Massive highway planned for Philippines’ Palawan Island


Mayo-Anda also noted that larger metropolitan centers such as Davao, located in the southern Philippines with a population of roughly 1.5 million, do not have six-lane highways traversing hundreds of kilometers.

Many critics agree the tourism explanation simply doesn’t add up.

Instead, Chan with Palawan NGO Network said his organization is suspicious of corrupt local government officials potentially putting pressure to move forward with the project for ulterior purposes, such as eased transport of products for mining and timber.

“This cannot serve a great many of th

e poor in our province, who need more farm-to-market roads connecting to the highway than the greedy six-lane venture,” Chan noted.

Whether or not Palawan’s burgeoning touris

m industry actually merits the development, it’s clear that native wildlife and ecosystems would suffer dramatically.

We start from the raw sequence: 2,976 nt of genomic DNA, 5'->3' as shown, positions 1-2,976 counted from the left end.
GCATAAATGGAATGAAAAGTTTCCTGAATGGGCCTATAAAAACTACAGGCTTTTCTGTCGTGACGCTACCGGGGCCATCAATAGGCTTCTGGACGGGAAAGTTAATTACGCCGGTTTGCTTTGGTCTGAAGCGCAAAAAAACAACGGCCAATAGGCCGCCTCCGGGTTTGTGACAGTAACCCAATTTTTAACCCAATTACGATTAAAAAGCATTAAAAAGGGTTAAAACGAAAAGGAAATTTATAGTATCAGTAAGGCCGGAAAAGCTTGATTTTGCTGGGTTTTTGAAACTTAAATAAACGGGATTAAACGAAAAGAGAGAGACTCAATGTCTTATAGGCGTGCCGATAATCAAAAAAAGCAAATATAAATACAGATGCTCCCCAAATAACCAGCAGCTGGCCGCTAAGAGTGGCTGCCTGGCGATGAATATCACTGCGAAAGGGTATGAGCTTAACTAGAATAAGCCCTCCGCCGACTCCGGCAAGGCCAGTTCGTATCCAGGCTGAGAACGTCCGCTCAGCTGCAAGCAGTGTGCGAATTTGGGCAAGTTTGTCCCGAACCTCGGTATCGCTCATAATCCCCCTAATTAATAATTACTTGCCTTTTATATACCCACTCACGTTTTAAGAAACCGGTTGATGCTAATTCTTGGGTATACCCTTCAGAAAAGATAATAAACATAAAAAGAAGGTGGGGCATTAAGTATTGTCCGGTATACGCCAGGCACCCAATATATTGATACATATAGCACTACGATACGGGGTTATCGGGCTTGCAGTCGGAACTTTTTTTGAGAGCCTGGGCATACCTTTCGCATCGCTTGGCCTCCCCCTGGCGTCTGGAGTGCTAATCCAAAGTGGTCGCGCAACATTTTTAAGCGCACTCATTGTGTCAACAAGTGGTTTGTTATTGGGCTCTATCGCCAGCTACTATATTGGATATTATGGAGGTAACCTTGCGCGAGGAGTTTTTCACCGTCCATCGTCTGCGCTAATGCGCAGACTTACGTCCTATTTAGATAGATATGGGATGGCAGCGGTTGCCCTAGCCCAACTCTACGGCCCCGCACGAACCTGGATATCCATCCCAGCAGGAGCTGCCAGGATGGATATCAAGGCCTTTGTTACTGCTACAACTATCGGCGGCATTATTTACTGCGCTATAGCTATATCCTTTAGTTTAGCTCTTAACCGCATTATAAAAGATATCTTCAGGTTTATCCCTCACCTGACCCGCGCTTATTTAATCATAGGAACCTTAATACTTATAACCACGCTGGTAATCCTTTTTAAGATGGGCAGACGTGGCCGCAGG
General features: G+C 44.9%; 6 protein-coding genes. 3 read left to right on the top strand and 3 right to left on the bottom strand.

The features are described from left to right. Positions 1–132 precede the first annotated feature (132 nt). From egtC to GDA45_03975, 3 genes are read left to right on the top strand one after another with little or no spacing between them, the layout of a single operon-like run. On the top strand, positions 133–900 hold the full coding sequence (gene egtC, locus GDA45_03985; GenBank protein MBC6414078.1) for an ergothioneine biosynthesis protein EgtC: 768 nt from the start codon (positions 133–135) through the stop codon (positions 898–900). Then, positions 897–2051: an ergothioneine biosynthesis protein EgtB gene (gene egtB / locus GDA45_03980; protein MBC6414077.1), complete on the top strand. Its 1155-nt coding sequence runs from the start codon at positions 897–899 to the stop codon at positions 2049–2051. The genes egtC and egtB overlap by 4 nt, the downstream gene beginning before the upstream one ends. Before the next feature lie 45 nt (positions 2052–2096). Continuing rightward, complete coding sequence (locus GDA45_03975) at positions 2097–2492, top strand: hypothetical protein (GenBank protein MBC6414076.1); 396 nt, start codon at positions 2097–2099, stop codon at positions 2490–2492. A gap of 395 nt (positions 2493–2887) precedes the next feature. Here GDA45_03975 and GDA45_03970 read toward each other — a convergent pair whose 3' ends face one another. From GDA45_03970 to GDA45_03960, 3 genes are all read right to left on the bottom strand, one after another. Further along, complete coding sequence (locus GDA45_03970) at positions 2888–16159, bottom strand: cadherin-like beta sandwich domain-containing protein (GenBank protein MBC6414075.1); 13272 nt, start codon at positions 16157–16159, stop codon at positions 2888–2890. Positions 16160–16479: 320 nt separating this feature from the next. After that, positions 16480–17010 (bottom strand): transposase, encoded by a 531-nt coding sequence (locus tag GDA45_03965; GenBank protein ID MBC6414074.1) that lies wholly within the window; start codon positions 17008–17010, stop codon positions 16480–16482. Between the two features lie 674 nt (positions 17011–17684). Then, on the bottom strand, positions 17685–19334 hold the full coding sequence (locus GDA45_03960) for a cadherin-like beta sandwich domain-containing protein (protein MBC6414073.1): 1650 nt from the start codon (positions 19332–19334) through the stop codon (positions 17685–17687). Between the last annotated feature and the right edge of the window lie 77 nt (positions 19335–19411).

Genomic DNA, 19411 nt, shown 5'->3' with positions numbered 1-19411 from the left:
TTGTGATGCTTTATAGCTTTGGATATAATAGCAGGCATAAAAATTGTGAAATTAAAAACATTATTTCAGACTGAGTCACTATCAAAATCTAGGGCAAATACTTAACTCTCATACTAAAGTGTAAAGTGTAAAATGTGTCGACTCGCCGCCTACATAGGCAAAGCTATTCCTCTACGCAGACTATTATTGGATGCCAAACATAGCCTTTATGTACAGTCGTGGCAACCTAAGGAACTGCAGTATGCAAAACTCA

From an environmental perspective, the project would have a wide range of direct impacts: noise pollution, hydrological disruptions, animal collisions, loss of habitat and habitat fragmentation. For example, stream-dwelling amphibians with sensitivities to siltation, such as the Palawan flat-headed frog (Barbourula busuangensis) categorized as Vulnerable, could suffer significantly from increased erosion.


Palawan peacock-pheasant (Polyplectron napoleonis), Palawan, Philippines. Photo credit:

But it’s the indirect impacts that hover ominously behind the potential construction of a superhighway, according to experts.

“Roads kind of follow a ‘death by a thousand cuts’ model,” Scheffers said. “Increased access to remote regions of the island will undoubtedly create significant runoff and siltation issues for streams as well as surrounding coral reefs. It will trigger illegal logging, illegal poaching, direct mortality of wildlife from road traffic, and loss of habitat from new settlements.”

Whether the project will go through remains unclear. But it’s clear the government’s decision will play a significant role in shaping the future of Palawan’s fragile natural world.




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